Lumber Liquidators Holdings Inc. has come under fire by the U.S. Environmental Protection Agency for its home testing methods. The company was recently found to be using laminate flooring from China that contains an excessive level of formaldehyde, a known carcinogen.
Lumber Liquidators sent thousands of do-it-yourself tests to people who’d purchased the products. The product is meant to measure toxic levels over a 24-hour period.
The EPA said on its website that the tests “may not provide useful information due to the uncertainties” of the method.
The tests used by Lumber Liquidators rely on air samples which the EPA says does not necessarily “pinpoint the specific source of a contaminant.”
In an email statement the flooring company said, “Lumber Liquidators agrees with the EPA in that home testing cannot identify the source of formaldehyde in consumers’ homes… We also believe, however, that indoor air testing can provide guidance on the presence or absence of elevated levels of formaldehyde in the home –- which helps determine whether further testing is warranted.”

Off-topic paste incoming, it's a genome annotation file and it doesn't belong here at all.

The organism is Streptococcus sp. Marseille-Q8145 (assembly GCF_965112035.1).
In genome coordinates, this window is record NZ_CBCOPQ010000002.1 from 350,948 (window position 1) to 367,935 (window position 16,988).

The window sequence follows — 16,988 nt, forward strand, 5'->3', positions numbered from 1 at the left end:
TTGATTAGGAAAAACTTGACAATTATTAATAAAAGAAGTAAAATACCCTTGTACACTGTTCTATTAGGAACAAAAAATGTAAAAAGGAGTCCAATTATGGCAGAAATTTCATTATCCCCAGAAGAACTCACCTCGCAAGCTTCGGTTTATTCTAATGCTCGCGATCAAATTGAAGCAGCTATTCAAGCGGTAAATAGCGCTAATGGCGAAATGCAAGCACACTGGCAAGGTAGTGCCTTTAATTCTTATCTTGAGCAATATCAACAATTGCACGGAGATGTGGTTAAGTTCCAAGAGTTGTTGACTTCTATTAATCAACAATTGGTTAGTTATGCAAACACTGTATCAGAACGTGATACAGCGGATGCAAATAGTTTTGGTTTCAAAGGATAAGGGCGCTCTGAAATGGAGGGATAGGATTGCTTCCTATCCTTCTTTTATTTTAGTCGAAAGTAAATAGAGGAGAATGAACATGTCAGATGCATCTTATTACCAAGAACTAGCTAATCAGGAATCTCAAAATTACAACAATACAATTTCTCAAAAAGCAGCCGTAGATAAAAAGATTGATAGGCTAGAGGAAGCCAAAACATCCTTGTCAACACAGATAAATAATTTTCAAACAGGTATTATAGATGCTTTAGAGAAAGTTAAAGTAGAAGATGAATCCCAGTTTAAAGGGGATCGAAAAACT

The EPA also took issue with a letter that Lumber Liquidators sent to customers in which the company quoted a “recent study” by the EPA. That research was an outside study that was referenced in an agency document and doesn’t represent an EPA conclusion, the regulator said. The EPA is hoping to pass regulations over formaldehyde level before the end of 2015, the agency issued a proposal way back in 2013.
In the meantime, Lumber Liquidators is facing dozens of lawsuits since a “60 Minutes” report revealed the company’s use of formaldehyde in its laminate flooring. The company’s Chief Executive Officer Robert Lynch also resigned.
Shares at the flooring company are down 50 percent.
In a page called “Questions and Answers Regarding Laminate Flooring,” on the EPA website, the agency admits that a large portion of laminate flooring is likely to contain some formaldehyde and that emissions from the products has been reduced by as much as 90 percent from levels in the 1980s.
As of May 1 more than 3,400 test kits have been sent to customers by Lumber Liquidators. The company claims that 97 percent of those tests were found to be within acceptable levels as set forth by the World Health Organization. WHO guidelines require formaldehyde to be lower than about 0.08 parts per million, regardless of exposure time. Lumber Liquidators claims that most tests were within a “normal” range of 0.02 to 0.10 ppm.